During sensitivity analysis, an increase in gltA and gdhA expression levels was predicted to lead to an increase in L-glutamic acid production (Table 1). In a previous study, the RSF-PPG plasmid, containing the genes ppc, prpC, and gdhA was used in L-glutamic acid fermentation by Pantoea ananatis, a member of the Enterobacteriaceae family [27-29]. The genes ppc and gdhA encode PEP carboxylase and glutamate dehydrogenase, respectively, and prpC encodes citrate synthase activity in addition to methylcitrate synthase activity [30]. By introducing the RSF-PPG plasmid into E. coli MG1655 ΔsucA/pUC118, a 4.6 g/L increase in L-glutamic acid accumulation was observed, in comparison with a strain into which pUC118 had been introduced as a control (Table 3). This result qualitatively supported our sensitivity analysis results. After72-h cultivation, there was almost no residual glucose in the medium. By introducing the pUC118-pgk plasmid into E. coli MG1655 ΔsucA/RSF-PPG, a 1.3 g/L increase in L-glutamic acid accumulation and a decrease of 1.0 in the optical density at 600 nm were observed, when compared with E. coli MG1655 ΔsucA/RSF-PPG (Table 3). This experimental result suggested that our hypothesis regarding pgk amplification was also valid in a higher L-glutamic acid-accumulating strain and that the increase in L-glutamic acid production was at least partially due to a decrease in biomass production.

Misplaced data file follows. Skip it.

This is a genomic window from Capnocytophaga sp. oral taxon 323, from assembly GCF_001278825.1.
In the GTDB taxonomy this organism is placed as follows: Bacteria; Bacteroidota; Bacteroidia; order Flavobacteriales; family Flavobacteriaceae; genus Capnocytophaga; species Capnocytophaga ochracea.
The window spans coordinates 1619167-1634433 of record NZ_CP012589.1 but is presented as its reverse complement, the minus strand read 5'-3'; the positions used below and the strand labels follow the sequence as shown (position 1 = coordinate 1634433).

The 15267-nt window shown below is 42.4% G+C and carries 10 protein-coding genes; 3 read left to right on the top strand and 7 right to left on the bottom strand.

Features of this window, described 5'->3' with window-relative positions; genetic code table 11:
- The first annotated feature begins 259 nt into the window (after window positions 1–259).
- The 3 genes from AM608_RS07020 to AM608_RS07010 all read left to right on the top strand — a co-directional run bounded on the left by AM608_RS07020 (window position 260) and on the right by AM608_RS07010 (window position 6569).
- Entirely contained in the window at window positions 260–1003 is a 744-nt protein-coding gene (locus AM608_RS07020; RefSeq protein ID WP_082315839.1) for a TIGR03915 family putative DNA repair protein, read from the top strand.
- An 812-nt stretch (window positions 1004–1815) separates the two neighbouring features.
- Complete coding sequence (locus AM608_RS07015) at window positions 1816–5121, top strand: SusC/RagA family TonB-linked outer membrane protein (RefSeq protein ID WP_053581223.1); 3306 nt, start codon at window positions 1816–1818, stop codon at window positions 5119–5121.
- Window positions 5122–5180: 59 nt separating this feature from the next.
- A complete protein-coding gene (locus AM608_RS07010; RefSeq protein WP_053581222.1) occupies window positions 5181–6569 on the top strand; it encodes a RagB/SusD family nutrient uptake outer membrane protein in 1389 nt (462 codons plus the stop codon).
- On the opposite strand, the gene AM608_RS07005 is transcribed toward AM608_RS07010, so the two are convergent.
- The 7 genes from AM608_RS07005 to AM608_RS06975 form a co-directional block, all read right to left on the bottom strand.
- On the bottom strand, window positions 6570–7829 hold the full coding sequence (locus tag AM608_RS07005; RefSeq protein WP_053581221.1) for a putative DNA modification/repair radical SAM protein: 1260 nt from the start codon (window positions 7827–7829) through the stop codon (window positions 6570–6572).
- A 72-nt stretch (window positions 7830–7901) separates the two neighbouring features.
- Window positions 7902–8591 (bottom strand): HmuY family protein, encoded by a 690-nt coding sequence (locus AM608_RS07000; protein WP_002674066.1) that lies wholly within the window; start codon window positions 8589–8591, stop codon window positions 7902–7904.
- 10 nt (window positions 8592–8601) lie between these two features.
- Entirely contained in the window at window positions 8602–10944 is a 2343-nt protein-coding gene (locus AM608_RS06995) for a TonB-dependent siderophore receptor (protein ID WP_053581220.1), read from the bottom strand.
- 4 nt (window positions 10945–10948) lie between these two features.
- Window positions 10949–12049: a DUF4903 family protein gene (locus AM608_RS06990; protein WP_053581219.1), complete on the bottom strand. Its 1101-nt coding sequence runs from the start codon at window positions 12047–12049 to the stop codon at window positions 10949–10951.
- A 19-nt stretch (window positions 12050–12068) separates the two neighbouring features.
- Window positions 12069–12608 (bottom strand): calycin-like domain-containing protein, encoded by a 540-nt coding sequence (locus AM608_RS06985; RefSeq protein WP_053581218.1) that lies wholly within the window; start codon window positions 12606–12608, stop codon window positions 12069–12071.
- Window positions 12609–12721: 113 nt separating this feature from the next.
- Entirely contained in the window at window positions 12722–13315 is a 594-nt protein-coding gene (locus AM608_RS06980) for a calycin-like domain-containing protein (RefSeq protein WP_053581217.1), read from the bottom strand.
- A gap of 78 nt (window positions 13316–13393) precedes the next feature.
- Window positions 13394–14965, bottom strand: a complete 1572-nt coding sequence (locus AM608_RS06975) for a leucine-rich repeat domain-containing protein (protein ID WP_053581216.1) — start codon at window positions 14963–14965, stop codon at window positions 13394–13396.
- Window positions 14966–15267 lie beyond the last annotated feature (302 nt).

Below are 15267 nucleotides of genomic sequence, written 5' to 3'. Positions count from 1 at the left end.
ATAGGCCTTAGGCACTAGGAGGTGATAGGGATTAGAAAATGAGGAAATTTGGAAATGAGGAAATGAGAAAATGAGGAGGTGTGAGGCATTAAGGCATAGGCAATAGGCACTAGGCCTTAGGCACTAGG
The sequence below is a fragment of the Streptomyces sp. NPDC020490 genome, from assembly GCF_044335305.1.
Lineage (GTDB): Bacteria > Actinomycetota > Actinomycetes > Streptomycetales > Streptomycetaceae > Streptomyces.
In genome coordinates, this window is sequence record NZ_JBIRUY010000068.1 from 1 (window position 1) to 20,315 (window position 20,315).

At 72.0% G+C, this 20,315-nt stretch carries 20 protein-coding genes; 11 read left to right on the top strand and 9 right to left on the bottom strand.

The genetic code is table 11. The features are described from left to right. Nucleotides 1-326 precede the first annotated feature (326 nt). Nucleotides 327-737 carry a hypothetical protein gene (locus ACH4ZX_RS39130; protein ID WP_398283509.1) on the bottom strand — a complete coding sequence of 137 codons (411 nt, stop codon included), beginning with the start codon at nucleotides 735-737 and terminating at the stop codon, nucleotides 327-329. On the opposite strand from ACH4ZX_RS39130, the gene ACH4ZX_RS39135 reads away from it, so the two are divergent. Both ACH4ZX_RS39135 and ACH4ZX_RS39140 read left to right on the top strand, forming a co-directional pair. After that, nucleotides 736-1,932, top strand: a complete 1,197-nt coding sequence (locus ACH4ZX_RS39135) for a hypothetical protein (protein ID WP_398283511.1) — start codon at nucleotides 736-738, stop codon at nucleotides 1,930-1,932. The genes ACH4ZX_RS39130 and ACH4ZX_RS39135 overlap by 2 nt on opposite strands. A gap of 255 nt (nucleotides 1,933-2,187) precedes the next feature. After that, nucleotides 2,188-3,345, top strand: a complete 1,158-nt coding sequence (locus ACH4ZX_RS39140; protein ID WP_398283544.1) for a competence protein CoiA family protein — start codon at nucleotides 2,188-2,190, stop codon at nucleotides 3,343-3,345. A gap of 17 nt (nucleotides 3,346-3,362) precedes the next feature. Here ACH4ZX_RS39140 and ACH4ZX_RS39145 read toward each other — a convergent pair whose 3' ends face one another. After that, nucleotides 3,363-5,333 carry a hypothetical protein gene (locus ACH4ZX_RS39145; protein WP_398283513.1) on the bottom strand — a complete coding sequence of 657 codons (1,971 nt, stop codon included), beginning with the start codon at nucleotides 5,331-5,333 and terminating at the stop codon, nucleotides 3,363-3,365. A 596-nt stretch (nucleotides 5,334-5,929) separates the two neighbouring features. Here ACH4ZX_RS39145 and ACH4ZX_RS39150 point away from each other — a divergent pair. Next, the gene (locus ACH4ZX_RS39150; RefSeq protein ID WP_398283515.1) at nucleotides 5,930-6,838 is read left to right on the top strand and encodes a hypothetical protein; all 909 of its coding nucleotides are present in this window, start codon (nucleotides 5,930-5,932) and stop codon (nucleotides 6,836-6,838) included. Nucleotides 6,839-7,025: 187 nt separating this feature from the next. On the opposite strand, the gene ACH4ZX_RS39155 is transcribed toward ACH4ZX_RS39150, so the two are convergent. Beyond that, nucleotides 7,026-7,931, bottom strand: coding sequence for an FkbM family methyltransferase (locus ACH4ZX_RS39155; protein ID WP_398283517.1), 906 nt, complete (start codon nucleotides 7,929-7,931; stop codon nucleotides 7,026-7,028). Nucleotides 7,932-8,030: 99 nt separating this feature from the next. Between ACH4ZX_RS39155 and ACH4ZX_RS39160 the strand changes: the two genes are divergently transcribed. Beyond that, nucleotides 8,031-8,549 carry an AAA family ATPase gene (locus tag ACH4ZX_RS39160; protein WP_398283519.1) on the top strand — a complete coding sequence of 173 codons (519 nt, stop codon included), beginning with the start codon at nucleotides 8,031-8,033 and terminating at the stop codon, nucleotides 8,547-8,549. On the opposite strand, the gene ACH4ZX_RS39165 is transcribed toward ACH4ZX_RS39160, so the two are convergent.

Perturbation analysis by pykF amplification

An interesting phenomenon was observed when we perturbed the copy number of pykF, which encodes pyruvate kinase. A maximum increase in L-glutamic acid production was observed at 5-fold amplification of the pykF copy number (Table 1). Further enhancement of the pykF copy number led to a decrease in L-glutamic acid production. We propose that the mechanism underlying these findings involves the following. On increase in the pykF copy number, the conversion of pyruvate to PEP increases, resulting in a decrease in the acetyl-CoA supply from pyruvate and an increase in glucose incorporation via glucose PTS (Figure 4A). The decrease in acetyl-CoA supply was closely related to the decrease in isocitrate supply (Figure 4A). As a result of pykF amplification, which raised PEP consumption, the concentration of 3-phosphoglycerate would be decreased, which would lead to increased inactivation of isocitrate dehydrogenase by the activation of isocitrate dehydrogenase kinase (Figure 4B, C). Our simulation study suggested that, even though the amount of the activated form of isocitrate dehydrogenase was reduced, the carbon flux toward α-ketoglutarate could be slightly enhanced by reduction of the carbon flux into the glyoxylate shunt when the isocitrate concentration is low. As a result, the L-glutamic acid production would increase. When the copy number of pykF is amplified more than 5 times, it leads to a decrease in 3-phosphoglycerate concentration, while most of isocitrate dehydrogenase would be inactivated (Figure 4B). As a result, L-glutamic acid production would be decreased. We suggest that this is why moderate enhancement of pdhR expression could have the same effect on pyruvate concentration as pykF amplification.

thumbnailFigure 4. Simulation of pykF perturbation. The vertical axis in each graph shows the ratio of the concentration obtained for metabolites to the initial concentration of these metabolites or the ratio of enzymatic activity obtained to the initial enzymatic activity, while the horizontal axis shows the magnitude of perturbation. (A) Metabolites with a change rate between 0.5 and 2 fold. (B) Metabolites with a change rate between 0.1 and 10 fold; data for 3PG and PEP overlap. (C) Enzymatic activity change.